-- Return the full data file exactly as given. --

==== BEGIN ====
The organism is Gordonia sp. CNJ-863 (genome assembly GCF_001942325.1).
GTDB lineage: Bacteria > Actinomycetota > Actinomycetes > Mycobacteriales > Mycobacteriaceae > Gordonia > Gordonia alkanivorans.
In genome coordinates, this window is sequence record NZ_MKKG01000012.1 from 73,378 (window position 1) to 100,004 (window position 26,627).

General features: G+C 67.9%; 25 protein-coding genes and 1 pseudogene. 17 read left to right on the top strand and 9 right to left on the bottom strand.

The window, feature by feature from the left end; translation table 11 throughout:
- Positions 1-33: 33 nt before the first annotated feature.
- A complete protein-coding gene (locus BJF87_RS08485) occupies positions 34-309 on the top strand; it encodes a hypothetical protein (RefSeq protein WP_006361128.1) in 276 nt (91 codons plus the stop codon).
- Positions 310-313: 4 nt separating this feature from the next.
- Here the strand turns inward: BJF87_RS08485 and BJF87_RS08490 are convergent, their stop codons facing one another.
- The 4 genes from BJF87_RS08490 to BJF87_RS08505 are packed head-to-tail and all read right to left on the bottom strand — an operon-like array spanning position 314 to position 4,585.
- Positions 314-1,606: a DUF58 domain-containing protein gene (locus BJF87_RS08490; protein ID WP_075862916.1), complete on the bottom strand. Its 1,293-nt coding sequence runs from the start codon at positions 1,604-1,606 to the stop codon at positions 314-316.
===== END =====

The organism is Gordonia sp. CNJ-863 (genome assembly GCF_001942325.1).
GTDB lineage: Bacteria > Actinomycetota > Actinomycetes > Mycobacteriales > Mycobacteriaceae > Gordonia > Gordonia alkanivorans.
In genome coordinates, this window is sequence record NZ_MKKG01000012.1 from 73,378 (window position 1) to 100,004 (window position 26,627).

General features: G+C 67.9%; 25 protein-coding genes and 1 pseudogene. 17 read left to right on the top strand and 9 right to left on the bottom strand.

The window, feature by feature from the left end; translation table 11 throughout:
- Positions 1-33: 33 nt before the first annotated feature.
- A complete protein-coding gene (locus BJF87_RS08485) occupies positions 34-309 on the top strand; it encodes a hypothetical protein (RefSeq protein WP_006361128.1) in 276 nt (91 codons plus the stop codon).
- Positions 310-313: 4 nt separating this feature from the next.
- Here the strand turns inward: BJF87_RS08485 and BJF87_RS08490 are convergent, their stop codons facing one another.
- The 4 genes from BJF87_RS08490 to BJF87_RS08505 are packed head-to-tail and all read right to left on the bottom strand — an operon-like array spanning position 314 to position 4,585.
- Positions 314-1,606: a DUF58 domain-containing protein gene (locus BJF87_RS08490; protein ID WP_075862916.1), complete on the bottom strand. Its 1,293-nt coding sequence runs from the start codon at positions 1,604-1,606 to the stop codon at positions 314-316.